Out of the different forms of data visualization that my fellow interns and I have begun to explore, geographic information systems (GIS) or mapping tools have remained one of the most interesting options to me. And for good reason. First off, as a tool for displaying information, maps and mapped data in general begin to shape a story about your data. Put another way, your data really has a chance to saying something once it’s been mapped. For example, trends and outliers within lotted publication addresses from pre-20th century Native American books will reveal themselves and because you’re looking at an image/display, perhaps an interactive (clickable, zoomable) one, that info sticks in your brain more. And we’re all about that here. Continue reading Maps on Maps on Maps
Meeting with the Antiquarian Fellows
This week the DS interns met with five of the AAS (that’s American Antiquarian Society) Fellows, who are here to dip into the Kim-Wait Eisenberg collection. Each fellow’s focus ranges from more recent books in the collection to works from the 1820s by William Apess (who changed the spelling of his surname from “Apes”). Their consensus on the KWE collection is that the KWE is one of the largest collections of its kind, and as some of the first eyes looking it over for potential scholarship, we should feel free to use its size (approximately 1,300 volumes) to talk about Native American literature as a whole.
Our project might begin with the literature that escapes simplified timelines of Native literature. While some scholars stillpoint to the watershed in Native literature following House Made of Dawn by N. Scott Momaday (1968), the AAS fellows pointed to other turning points in Native authorship and Native involvement in printed material, both in the 1800s and the 1920s. Written works by Native writers stand for a history that predates the admittedly Pulitzer-Prize-winning House Made of Dawn, something that the modern-day community can use to situate narratives of Native literature. While we begin to focus our internship on project proposals, one of our goals will be to represent the breadth and variety of works by Native writers since our two-hundred-and-forty-three year old printing of a speech by Samson Occom.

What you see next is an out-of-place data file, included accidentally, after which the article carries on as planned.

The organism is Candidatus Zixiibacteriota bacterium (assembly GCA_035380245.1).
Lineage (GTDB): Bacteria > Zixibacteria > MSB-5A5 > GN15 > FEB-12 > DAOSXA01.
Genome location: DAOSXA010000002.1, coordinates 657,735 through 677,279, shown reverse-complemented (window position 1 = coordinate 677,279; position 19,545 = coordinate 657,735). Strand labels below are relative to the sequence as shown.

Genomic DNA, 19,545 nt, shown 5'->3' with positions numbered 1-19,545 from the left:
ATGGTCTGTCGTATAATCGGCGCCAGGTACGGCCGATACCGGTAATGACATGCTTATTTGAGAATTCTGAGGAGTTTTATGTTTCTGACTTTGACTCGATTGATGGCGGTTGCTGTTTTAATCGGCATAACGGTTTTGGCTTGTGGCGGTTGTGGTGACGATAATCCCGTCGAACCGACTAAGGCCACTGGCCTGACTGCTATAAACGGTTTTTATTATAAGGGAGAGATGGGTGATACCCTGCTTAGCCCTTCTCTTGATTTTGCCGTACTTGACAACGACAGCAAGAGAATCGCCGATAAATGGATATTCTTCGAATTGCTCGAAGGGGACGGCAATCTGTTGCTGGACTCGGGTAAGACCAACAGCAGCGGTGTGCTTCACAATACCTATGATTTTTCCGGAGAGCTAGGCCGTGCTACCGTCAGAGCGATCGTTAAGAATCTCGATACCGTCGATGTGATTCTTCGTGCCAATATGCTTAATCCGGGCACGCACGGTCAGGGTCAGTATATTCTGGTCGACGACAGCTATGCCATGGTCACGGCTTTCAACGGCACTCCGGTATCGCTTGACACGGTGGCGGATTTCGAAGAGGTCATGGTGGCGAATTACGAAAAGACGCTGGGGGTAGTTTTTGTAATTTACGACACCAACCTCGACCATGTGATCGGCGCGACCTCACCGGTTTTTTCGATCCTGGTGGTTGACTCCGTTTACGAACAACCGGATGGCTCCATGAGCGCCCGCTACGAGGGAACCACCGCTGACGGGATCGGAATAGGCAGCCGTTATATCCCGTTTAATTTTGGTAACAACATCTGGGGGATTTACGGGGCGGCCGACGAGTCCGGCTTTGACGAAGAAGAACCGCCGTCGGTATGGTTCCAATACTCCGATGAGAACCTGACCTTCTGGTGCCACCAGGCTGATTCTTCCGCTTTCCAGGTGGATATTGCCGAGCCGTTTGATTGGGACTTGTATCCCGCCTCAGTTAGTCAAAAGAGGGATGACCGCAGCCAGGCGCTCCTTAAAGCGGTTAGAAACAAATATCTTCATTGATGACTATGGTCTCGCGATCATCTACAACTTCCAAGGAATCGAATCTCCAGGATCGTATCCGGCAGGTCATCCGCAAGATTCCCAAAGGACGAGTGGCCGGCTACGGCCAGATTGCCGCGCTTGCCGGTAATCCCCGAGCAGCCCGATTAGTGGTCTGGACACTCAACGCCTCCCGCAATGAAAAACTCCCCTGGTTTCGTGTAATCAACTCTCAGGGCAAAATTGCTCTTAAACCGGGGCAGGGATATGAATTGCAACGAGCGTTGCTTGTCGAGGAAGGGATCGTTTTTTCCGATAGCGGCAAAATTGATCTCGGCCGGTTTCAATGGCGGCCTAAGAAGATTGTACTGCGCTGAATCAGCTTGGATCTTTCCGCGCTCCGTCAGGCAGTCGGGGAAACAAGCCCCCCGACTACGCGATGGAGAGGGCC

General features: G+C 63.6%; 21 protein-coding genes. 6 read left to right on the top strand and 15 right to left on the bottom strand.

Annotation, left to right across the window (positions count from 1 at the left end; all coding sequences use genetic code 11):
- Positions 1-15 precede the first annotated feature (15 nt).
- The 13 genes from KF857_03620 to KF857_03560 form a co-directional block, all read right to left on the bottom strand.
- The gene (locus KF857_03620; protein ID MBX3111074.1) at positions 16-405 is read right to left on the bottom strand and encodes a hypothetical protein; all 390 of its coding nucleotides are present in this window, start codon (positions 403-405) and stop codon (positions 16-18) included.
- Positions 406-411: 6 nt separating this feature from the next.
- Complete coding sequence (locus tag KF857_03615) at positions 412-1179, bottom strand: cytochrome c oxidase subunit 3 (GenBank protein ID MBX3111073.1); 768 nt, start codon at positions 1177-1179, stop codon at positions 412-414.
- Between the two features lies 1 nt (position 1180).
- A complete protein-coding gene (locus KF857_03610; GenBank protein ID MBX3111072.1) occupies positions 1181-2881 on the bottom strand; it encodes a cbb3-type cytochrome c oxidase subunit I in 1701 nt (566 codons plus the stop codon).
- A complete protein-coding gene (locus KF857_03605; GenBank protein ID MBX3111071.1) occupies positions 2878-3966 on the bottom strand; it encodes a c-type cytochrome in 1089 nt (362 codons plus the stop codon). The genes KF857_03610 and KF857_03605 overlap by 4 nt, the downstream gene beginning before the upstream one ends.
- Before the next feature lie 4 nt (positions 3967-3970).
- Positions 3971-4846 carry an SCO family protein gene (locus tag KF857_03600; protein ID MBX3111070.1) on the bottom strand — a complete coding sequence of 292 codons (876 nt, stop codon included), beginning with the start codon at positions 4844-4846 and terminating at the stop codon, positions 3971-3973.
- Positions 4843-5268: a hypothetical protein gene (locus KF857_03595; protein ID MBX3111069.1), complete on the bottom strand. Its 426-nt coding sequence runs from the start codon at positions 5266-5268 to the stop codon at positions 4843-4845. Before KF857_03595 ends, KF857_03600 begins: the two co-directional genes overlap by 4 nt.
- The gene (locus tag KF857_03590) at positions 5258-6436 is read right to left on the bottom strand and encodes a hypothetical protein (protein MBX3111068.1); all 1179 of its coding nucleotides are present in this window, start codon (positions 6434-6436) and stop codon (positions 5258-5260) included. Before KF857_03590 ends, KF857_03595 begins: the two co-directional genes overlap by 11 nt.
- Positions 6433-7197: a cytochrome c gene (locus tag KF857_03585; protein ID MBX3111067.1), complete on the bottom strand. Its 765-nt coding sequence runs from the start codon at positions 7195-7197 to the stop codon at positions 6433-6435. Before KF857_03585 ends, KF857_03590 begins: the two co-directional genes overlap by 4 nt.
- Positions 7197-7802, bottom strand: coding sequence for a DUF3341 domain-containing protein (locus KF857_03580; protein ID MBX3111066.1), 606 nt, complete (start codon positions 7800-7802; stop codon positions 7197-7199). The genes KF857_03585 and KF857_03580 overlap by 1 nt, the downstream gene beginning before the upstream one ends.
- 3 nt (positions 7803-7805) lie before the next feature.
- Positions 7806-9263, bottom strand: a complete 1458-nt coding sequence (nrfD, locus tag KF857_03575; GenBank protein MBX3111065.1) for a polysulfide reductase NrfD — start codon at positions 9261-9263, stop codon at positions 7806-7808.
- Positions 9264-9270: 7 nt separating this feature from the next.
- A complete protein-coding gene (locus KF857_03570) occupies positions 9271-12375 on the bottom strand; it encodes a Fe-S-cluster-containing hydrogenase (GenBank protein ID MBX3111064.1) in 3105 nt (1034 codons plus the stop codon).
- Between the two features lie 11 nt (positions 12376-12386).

The Strengths and Limits of “Google Squids”
The beginning of this week, I headed to the nearby University of Massachusetts Amherst for a NERCOMP conference! I know it sounds like NERD-COMP! To be fair, we were all kind of geeking out about data and other techie stuff all day though…Anyway, during the data visualization workshop that we attended, I spent a good chunk of the exploratory “sandbox” period evaluating Google Fusion tables. What’s really cool about Google Fusion Tables is that you can take data from spreadsheet columns or CSV files, and create quick visualizations. In particular, I tackled the Network Graph feature. According to Google, “this type of visualization illuminates relationships between entities. Entities are displayed as round nodes and lines show the relationships between them.”
Continue reading The Strengths and Limits of “Google Squids”
Word of the Week: ingest
vb. to take in, to absorb
In libraries and archives, this verb does duty far past the usual descriptions of victuals. For example, you might hear someone say some records need to be “ingested into the collection” without a trace of hilarity.